Why the ECB doesn’t buy Spanish debt

draguiBy economist Jordi Paniagua, in Valencia | In principle, whether managing a company or the economy of a country, the message of do not spend more than earnings seems perfectly reasonable. Indeed, it has found a comfortable place in the collective mind. Even governments nowadays express themselves and their policies as though it were the stuff of domestic accounting. But enterprise and economy are quite different concepts.

The manner in which a CEO and an economist think aren’t alike. The magnitudes they use may look similar but they are fundamentally distinct to each other. An entrepreneur must be used to face open systems and the strategy will be more or less successful depending on its adaptability and competitiveness. An economist works mostly with closed systems and looks at the general frame in which measures will be introduced.

Some of the basic rules that will make a leader firm of a company would fail when administered to a whole country or an economic zone. When income falls, a company can react by cutting down costs. It’s not so straightforward for a nation to do so: aggregated spending is mainly correspondent to aggregated income, so rise in savings will always reduce income levels.

The result of this fact is that the balance of payments of a country is zero. Of course, we can incur in an external trade deficit, but it will always turn out to be compensated by another account like the capital one. That is why, unlike with a company, a loan or exterior sales have a very different impact over a national economy compared to a corporation’s balance sheet.

An economist like Mario Draghi, the governor of the European Central Bank, knows too well that buying sovereign debt would bring external trade deficits. The positive external balance that would imply an ECB buying government bonds would be compensated by an equivalent trade deficit. A massive inflow of capital via Treasury bonds would increase inflation and trade deficits to keep  the balance of payments at zero. What the ECB could do is to buy German bonds to trim the spread against the Spanish bonds, and push inflation up in Germany so import activity (peripheral exports) will rise.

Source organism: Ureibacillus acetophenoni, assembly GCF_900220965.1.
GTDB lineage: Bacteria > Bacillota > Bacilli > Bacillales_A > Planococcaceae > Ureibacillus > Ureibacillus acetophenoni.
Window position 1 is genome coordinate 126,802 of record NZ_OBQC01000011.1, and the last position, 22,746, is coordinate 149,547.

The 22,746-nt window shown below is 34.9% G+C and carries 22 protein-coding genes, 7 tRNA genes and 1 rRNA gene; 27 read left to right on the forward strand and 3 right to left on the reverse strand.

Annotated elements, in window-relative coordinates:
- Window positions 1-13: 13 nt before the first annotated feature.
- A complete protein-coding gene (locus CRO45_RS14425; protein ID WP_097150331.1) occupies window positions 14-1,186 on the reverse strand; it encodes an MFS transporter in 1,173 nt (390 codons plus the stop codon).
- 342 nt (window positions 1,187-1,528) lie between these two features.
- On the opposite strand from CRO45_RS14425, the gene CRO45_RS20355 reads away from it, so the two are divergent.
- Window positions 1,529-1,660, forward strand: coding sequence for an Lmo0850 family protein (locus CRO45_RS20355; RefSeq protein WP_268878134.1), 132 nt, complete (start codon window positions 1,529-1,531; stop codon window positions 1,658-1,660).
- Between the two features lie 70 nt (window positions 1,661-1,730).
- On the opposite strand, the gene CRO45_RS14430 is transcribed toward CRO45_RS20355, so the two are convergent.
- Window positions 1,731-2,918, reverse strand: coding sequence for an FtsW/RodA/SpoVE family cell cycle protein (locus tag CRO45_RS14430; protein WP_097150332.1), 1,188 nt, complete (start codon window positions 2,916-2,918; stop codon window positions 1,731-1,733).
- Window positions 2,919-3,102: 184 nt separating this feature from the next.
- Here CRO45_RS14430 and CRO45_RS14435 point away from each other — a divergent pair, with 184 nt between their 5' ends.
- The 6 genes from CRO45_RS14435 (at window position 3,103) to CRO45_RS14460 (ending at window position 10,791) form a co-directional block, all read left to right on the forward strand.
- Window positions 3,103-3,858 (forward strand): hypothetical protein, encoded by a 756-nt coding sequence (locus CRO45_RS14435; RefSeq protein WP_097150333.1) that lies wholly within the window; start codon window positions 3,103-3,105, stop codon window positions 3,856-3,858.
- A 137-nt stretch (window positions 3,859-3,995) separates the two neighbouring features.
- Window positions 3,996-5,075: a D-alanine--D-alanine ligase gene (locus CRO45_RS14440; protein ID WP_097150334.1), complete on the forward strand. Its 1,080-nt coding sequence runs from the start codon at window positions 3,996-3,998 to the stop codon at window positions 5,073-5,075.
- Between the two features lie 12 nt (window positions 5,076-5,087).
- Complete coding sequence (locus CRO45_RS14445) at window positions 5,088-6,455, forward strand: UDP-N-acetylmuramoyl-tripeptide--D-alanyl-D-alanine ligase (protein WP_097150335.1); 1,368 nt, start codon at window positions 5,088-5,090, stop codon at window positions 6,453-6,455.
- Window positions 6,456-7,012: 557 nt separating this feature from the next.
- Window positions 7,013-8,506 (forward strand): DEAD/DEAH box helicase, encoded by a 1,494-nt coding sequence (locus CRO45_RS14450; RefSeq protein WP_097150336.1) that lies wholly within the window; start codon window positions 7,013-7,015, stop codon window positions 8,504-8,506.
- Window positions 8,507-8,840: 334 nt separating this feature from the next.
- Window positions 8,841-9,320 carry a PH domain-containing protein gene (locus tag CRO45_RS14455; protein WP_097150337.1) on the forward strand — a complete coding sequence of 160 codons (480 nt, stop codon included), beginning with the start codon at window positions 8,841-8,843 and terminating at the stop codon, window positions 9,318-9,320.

On the other hand, a capital injection from a euro bailout fund would have a divergent effect on State accountancy and national economies. With a loan, no one buys anything and the national balance of payments registers nothing. The money will be back out from, let’s say, Spain at some point, so inflation doesn’t change in the medium term. Spanish companies’ competitiveness would as well be unaffected.

If Madrid prefers the ECB buying bonds, it isn’t out of economic arguments. Because right now, export activity must be protected from an operation that would inject some liquidity that can be obtained from other sources. It isn’t probable either that the Spanish government seeks to avoid the stigma of being rescued, as conditions would be as harsh as those already self-inflicted. If what happens is that the government has confused company accountancy with national economy management, then, this is not acceptable.

Yet, there is one motivation for Madrid to wish the ECB bought bonds: unlike with a loan, it would be far much easier to delay paying back or to restructure the outstanding debt.

About the Author

The Corner
The Corner has a team of on-the-ground reporters in capital cities ranging from New York to Beijing. Their stories are edited by the teams at the Spanish magazine Consejeros (for members of companies’ boards of directors) and at the stock market news site Consenso Del Mercado (market consensus). They have worked in economics and communication for over 25 years.

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